• Petraeus to argue against big Iraq troop cuts

    In a report considered crucial to U.S. strategy in the highly unpopular war in Iraq, the top U.S. commander there is expected to tell Congress on Monday that U.S. troop levels should not be cut deeply.
  • Former Pakistani PM deported to Saudi

    Former Pakistani prime minister Nawaz Sharif was arrested and deported to Saudi Arabia on Monday within hours of arriving home from exile, vowing to end the rule of President Pervez Musharraf.
  • Heritage preservation grips Hong Kong amid building boom

    In the dim confines of the time-worn Wing Woo grocery, a short hop from Hong Kong's gleaming financial towers, Kwan Moon-chiu, 73, quietly arranges supplies of salted-fish and eggs, knowing his store's days are numbered.
  • APEC leaders urge speedy Doha trade deal

    Asia-Pacific leaders said on Sunday they saw real progress in world trade talks now underway in Geneva and pledged flexibility and the political will to forge a deal by the end of 2007.
  • Do low hemlines spell bad news for the market?

    Lower hemlines could spell bad news for the U.S. stock market.
  • Payrolls post first decline in 4 years

    Payrolls shrank in August for the first time in four years, the government reported on Friday, prompting calls for the Federal Reserve to lower interest rates before credit market turmoil drags the economy into recession.
  • House backs student lender subsidy cuts

    The U.S. House of Representatives voted on Friday to cut government subsidies to student loan firms and boost student aid by $20 billion.
  • APEC draft climate statement seen a compromise

    Asia-Pacific officials agreed on Friday to a draft climate statement which reaffirms a U.N. treaty on fighting global warming, while urging non-binding aspirational targets for greenhouse gas reductions, a delegate said.
  • U.S. Officials say job fall won't stall economy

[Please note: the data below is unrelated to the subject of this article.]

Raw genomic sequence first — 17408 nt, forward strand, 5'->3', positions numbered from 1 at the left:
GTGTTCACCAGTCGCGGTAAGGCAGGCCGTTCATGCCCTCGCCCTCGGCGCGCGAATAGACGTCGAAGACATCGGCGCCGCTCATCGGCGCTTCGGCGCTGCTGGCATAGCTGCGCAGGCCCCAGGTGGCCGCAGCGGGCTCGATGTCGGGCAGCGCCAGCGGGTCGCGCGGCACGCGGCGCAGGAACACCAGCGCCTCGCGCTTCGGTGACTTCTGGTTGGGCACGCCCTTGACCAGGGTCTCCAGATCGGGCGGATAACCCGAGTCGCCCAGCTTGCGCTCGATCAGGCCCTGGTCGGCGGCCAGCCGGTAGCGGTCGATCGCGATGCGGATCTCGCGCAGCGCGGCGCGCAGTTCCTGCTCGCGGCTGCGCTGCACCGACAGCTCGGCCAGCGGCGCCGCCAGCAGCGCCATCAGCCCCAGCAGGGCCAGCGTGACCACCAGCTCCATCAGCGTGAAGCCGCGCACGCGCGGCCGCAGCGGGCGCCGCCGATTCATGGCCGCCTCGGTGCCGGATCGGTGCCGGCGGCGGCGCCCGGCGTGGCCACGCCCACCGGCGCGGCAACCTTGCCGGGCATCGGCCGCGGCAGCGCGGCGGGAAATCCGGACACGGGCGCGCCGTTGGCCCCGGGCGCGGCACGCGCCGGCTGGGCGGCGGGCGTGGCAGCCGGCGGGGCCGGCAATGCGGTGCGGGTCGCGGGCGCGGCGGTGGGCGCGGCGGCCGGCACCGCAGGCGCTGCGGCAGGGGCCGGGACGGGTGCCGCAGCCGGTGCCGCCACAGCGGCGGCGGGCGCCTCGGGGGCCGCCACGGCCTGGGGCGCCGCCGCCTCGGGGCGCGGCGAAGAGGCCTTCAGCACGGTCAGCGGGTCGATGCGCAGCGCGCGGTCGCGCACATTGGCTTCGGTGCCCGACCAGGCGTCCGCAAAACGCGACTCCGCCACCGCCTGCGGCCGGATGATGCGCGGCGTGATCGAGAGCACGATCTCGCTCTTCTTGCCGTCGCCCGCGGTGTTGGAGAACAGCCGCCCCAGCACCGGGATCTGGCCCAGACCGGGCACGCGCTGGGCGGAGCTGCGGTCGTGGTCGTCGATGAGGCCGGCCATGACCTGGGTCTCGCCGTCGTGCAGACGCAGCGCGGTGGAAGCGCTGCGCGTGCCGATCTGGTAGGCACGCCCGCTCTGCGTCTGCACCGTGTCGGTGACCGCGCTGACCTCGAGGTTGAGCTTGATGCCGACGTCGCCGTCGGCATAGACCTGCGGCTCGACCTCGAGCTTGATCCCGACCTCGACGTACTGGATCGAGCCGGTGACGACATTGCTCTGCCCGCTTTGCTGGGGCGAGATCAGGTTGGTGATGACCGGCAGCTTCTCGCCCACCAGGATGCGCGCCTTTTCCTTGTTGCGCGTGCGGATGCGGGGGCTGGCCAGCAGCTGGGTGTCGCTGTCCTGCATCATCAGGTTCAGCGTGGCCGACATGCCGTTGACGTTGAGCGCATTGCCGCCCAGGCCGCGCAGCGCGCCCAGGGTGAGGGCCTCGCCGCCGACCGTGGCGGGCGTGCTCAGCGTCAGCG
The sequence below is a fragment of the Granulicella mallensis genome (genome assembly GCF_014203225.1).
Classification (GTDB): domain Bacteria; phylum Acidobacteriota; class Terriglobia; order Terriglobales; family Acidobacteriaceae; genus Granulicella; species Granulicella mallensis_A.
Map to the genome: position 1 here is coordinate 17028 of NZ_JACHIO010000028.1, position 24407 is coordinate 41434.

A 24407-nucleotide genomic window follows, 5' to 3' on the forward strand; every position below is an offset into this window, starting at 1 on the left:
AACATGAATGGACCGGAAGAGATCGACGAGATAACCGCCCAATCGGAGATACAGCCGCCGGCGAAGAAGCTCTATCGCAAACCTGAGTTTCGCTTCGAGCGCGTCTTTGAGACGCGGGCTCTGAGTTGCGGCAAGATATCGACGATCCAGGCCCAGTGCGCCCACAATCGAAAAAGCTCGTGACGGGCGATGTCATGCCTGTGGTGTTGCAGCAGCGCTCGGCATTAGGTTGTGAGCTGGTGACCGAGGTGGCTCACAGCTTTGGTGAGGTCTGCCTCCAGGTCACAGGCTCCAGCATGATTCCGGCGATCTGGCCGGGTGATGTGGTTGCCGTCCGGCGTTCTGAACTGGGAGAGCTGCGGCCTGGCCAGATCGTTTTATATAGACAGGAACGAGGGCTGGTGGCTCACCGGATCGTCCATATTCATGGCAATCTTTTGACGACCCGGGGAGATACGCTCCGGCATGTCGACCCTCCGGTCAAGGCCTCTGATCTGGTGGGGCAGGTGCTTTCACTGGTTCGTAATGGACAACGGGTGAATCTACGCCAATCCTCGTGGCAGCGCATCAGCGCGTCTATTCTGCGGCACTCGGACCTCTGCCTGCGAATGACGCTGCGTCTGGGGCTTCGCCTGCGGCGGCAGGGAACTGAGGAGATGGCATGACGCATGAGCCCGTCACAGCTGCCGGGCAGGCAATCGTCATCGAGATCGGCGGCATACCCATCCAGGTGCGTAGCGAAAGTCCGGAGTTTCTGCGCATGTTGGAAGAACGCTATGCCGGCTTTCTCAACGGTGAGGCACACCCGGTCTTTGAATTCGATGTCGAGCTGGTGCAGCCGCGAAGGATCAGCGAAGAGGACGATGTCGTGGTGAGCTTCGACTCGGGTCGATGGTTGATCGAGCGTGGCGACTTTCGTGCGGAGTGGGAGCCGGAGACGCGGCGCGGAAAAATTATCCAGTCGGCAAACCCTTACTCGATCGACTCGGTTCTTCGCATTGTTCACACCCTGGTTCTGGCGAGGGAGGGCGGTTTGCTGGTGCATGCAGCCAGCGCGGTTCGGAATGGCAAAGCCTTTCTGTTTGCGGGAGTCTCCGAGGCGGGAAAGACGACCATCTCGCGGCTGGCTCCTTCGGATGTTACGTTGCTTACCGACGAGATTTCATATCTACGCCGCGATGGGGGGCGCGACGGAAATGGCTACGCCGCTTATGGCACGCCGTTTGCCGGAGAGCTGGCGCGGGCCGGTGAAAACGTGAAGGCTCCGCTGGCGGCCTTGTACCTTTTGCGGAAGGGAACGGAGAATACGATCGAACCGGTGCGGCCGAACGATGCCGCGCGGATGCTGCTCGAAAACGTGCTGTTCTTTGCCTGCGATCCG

Bush administration officials on Friday sought to ease fears the U.S. was tipping into recession after a government report showed the economy shed jobs for the first time in four years last month.
  • Paulson: job fall not a shock, economy healthy

    Treasury Secretary Henry Paulson on Friday said he was not totally surprised about the decline in jobs in August given housing troubles and less government hiring, but he still sees the U.S. economy as healthy.
  • Jobs fall latest signal for weak retail holiday

    A surprise decline in payrolls in August could frighten already jittery consumers into shutting their wallets tight, a move that could push sales down to recession levels during the key holiday shopping season.
  • Two quakes rattle Taiwan

    Two strong earthquakes rattled Taiwan's capital and the north of the island on Friday, disrupting communications though no casualties or serious damage were reported.
  • APEC leaders aim to ban grease payments

    Asia-Pacific leaders will fire a shot in the battle against corruption at their weekend summit, endorsing a code of conduct banning companies from paying bribes to speed up deals or making dubious political contributions.
  • Mexican trucks granted authority to operate in U.S.

    The Bush administration granted authority late on Thursday for long haul Mexican trucks to operate anywhere in the United States, launching a one-year pilot program that some members of Congress, labor and consumer groups assert shortchanges safety.
  • Bush and Putin engage Asia at APEC

    At the Asia Pacific Economic Cooperation summit, Bush said he would consider a peace treaty with North Korea if it gave up nuclear arms.
  • U.S. regulators to probe rating agencies - WSJ

    U.S. regulators plan to probe how the major credit-rating agencies are paid and their independence from Wall Street firms that issue bonds, The Wall Street Journal reported in its online edition on Friday.
  • August U.S. jobs cut by 4,000, first drop in 4yrs

    Employers cut 4,000 jobs in August, the first time in four years that monthly hiring contracted, the government said on Friday in a report certain to boost pressure on Federal Reserve policy makers to cut interest rates.
  • Greenspan sees turmoil similar to 1987: report

    Former Federal Reserve Chairman Alan Greenspan said the current market turmoil is identical in many ways to that which occurred in 1987 and 1998, the Wall Street Journal reported in its online edition on Friday.
  • ECB buys time on rate rise as markets churn

    European Central Bank kept options open on a future rate move on Thursday, stressing his anti-inflation commitment but saying volatile markets meant the ECB needed more time to think.
  • APEC ministers agree to push for WTO deal

    Asia-Pacific ministers agreed on Thursday to accelerate global free-trade talks, saying that negotiations were at a crucial and probably final phase.